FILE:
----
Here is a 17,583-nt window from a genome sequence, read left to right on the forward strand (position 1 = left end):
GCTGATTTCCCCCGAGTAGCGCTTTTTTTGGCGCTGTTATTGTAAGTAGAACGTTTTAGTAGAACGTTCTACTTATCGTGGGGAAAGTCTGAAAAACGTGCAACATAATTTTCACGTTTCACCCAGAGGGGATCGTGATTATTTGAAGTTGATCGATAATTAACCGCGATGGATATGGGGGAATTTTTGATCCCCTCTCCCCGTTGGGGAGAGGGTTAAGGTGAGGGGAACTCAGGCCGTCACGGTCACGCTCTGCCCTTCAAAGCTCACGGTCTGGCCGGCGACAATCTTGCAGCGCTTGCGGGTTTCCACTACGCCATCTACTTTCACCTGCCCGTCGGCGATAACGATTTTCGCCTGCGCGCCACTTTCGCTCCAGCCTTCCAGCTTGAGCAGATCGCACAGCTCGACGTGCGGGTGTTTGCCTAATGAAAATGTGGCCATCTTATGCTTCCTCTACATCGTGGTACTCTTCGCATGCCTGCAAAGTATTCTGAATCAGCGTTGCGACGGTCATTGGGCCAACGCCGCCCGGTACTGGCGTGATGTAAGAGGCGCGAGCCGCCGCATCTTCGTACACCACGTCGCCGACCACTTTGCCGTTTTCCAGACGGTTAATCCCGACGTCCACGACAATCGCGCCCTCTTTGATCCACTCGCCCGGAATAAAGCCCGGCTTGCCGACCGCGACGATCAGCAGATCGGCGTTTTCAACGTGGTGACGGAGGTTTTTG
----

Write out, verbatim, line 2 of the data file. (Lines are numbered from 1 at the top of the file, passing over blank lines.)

GCTGATTTCCCCCGAGTAGCGCTTTTTTTGGCGCTGTTATTGTAAGTAGAACGTTTTAGTAGAACGTTCTACTTATCGTGGGGAAAGTCTGAAAAACGTGCAACATAATTTTCACGTTTCACCCAGAGGGGATCGTGATTATTTGAAGTTGATCGATAATTAACCGCGATGGATATGGGGGAATTTTTGATCCCCTCTCCCCGTTGGGGAGAGGGTTAAGGTGAGGGGAACTCAGGCCGTCACGGTCACGCTCTGCCCTTCAAAGCTCACGGTCTGGCCGGCGACAATCTTGCAGCGCTTGCGGGTTTCCACTACGCCATCTACTTTCACCTGCCCGTCGGCGATAACGATTTTCGCCTGCGCGCCACTTTCGCTCCAGCCTTCCAGCTTGAGCAGATCGCACAGCTCGACGTGCGGGTGTTTGCCTAATGAAAATGTGGCCATCTTATGCTTCCTCTACATCGTGGTACTCTTCGCATGCCTGCAAAGTATTCTGAATCAGCGTTGCGACGGTCATTGGGCCAACGCCGCCCGGTACTGGCGTGATGTAAGAGGCGCGAGCCGCCGCATCTTCGTACACCACGTCGCCGACCACTTTGCCGTTTTCCAGACGGTTAATCCCGACGTCCACGACAATCGCGCCCTCTTTGATCCACTCGCCCGGAATAAAGCCCGGCTTGCCGACCGCGACGATCAGCAGATCGGCGTTTTCAACGTGGTGACGGAGGTTTTTG